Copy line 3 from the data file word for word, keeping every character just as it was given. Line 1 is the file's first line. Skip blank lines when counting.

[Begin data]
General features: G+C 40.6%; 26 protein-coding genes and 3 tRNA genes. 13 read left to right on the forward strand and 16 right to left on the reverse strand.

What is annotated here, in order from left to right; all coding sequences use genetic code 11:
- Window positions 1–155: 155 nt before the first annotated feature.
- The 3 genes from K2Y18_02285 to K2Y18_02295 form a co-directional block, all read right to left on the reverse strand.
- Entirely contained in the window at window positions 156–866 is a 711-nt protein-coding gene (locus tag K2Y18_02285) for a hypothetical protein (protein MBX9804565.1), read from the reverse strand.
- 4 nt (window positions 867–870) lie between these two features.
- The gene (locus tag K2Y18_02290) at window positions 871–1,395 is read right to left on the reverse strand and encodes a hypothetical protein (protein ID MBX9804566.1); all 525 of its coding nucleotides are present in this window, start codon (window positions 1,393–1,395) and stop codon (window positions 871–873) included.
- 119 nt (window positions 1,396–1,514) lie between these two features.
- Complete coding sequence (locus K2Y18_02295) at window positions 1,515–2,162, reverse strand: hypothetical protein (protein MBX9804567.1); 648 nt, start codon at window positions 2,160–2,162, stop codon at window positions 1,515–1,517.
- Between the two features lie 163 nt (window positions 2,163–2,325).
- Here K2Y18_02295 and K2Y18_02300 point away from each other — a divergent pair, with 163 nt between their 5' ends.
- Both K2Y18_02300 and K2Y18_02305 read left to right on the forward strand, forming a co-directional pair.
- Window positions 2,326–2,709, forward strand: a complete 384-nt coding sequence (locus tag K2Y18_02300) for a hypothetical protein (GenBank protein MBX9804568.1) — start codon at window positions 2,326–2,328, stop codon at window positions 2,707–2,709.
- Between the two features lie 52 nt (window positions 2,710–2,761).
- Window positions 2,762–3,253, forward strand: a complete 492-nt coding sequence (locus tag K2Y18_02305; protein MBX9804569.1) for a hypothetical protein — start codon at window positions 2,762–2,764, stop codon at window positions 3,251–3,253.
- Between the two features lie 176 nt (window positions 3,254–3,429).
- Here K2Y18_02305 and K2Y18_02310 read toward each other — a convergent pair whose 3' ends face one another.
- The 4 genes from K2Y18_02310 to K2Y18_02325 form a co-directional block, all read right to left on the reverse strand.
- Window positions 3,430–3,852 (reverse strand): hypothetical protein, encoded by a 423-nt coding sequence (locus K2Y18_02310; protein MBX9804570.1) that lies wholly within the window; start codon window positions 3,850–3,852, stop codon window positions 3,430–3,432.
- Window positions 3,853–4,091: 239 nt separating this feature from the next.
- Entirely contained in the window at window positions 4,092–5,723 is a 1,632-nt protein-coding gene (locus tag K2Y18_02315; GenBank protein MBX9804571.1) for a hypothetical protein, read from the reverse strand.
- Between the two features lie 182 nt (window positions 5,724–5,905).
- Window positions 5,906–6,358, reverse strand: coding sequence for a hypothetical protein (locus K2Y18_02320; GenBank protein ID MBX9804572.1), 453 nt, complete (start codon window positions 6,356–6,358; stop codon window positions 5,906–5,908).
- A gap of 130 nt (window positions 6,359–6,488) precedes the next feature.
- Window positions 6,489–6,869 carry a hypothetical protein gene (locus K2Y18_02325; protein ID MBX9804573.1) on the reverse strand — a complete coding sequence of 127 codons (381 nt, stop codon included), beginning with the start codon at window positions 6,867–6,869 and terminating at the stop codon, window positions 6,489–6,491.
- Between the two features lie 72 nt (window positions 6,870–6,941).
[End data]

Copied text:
- Window positions 1–155: 155 nt before the first annotated feature.